Author(s): Elizabeth P Henske, Francis X McCormack

Journal: J. Clin. Invest.. 2012 Nov;122(11):3807-16.

 

Lymphangioleiomyomatosis (LAM) is a rare progressive lung disease of women. LAM is caused by mutations in the tuberous sclerosis genes, resulting in activation of the mTOR complex 1 signaling network. Over the past 11 years, there has been remarkable progress in the understanding ...

Last Updated: 1 Nov 2012

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Symptoms, Diagnosis, and Treatment

There are currently no related results available in GeneReviews.

There are currently no related results available in Genetic Testing Registry.

 
 
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Clinical Trial Information This information is provided by ClinicalTrials.gov

National Lymphangioleiomyomatosis Registry, France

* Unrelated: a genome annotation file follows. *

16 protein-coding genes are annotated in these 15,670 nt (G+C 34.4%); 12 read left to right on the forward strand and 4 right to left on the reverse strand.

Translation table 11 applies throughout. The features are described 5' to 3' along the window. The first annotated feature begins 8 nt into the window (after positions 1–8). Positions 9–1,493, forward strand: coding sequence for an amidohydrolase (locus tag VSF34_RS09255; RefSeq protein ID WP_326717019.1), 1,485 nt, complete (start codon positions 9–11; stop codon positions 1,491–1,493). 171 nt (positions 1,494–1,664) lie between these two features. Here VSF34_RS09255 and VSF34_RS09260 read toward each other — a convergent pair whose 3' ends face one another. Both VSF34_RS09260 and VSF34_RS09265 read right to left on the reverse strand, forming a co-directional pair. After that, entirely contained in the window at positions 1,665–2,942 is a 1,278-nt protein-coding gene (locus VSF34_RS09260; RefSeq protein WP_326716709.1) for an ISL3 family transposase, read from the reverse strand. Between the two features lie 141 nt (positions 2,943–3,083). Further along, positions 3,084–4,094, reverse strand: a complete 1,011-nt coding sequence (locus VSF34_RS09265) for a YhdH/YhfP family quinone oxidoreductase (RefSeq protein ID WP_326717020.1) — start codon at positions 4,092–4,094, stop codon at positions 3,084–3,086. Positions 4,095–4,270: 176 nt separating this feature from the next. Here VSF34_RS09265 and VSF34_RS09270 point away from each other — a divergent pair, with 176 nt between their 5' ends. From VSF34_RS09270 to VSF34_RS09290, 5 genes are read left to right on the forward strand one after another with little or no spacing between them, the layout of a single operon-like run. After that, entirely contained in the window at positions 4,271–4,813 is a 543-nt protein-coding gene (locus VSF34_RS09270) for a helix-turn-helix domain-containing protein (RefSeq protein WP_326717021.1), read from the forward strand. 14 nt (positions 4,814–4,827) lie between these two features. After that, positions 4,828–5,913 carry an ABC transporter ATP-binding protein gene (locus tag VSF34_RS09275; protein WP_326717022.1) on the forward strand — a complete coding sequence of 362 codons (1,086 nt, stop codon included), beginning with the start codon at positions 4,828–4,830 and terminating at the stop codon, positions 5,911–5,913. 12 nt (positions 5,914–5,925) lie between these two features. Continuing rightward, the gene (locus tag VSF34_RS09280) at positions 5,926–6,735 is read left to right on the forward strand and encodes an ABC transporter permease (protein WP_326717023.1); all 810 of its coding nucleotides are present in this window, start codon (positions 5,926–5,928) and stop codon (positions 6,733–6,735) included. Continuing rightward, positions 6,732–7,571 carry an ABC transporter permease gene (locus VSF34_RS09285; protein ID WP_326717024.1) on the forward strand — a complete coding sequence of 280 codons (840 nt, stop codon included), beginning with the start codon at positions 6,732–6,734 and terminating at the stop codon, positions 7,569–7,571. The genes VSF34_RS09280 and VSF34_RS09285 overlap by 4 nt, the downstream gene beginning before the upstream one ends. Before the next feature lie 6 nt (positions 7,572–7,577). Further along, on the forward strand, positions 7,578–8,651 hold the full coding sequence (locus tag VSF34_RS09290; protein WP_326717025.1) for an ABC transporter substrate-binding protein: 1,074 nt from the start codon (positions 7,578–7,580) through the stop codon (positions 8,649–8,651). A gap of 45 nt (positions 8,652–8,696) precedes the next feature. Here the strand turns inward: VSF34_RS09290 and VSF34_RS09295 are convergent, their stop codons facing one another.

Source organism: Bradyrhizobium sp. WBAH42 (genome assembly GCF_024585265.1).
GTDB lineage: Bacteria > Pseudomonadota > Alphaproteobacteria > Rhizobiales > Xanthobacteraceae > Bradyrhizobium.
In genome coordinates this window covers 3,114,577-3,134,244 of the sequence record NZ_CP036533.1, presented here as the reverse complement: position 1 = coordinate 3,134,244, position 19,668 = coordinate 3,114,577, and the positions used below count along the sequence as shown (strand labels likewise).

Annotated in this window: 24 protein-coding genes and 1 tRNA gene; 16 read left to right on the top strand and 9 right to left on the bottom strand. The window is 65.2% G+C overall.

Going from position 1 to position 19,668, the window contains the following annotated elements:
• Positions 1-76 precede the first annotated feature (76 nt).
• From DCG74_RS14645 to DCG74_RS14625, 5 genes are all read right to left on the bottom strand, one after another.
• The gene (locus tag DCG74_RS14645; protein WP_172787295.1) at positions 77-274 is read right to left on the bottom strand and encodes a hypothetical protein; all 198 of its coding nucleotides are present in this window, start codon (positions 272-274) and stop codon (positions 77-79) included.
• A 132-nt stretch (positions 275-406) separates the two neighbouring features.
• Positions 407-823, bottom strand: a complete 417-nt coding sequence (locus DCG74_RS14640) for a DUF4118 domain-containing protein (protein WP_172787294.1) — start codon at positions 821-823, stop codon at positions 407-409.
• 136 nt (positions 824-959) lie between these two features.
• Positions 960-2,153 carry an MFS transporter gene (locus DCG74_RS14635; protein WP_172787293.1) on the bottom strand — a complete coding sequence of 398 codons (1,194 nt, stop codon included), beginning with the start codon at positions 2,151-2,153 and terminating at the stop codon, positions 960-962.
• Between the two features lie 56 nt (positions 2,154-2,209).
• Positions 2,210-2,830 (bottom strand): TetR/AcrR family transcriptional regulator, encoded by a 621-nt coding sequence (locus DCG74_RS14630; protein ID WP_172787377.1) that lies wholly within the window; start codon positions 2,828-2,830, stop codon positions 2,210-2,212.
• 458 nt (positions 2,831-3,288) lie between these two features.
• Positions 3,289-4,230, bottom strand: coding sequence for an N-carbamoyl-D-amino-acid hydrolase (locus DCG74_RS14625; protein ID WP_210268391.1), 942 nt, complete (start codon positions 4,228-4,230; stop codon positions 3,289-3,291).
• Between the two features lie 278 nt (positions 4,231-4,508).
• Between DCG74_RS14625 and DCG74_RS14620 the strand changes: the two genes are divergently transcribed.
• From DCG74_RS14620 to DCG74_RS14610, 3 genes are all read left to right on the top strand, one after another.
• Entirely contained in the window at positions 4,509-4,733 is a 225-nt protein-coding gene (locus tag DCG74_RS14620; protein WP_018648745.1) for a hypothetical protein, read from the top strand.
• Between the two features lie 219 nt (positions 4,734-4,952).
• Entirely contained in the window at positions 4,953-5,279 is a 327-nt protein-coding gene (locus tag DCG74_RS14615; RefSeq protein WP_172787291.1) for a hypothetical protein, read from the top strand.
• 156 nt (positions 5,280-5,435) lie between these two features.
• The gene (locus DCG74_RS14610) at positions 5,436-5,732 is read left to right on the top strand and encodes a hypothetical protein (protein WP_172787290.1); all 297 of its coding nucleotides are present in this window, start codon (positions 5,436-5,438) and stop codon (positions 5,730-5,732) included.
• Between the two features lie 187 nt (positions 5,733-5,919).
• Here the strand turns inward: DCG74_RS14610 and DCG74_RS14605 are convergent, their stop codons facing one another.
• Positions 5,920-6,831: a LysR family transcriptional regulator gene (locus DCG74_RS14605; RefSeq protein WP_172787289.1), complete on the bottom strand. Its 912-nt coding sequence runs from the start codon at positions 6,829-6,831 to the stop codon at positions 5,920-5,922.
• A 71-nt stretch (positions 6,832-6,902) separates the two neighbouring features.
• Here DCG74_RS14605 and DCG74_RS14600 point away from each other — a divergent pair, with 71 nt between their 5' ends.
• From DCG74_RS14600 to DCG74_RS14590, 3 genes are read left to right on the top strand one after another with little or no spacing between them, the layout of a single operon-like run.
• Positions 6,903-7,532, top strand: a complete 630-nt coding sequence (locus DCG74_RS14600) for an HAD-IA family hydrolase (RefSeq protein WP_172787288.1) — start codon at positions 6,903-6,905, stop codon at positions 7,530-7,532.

Status: Recruiting

Condition Summary: Lymphangioleiomyomatosis

 

Last Updated: 16 Oct 2013

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Pulmonary Rehabilitation in Lymphangioleiomyomatosis
 

Status: Recruiting

Condition Summary: Lymphangioleiomyomatosis

 

Last Updated: 8 Dec 2013

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The Tolerability of Saracatinib in Subjects With Lymphangioleiomyomatosis (LAM) (SLAM-1)
 

Status: Recruiting

Condition Summary: Pulmonary Lymphangioleiomyomatosis

 

Last Updated: 17 Apr 2014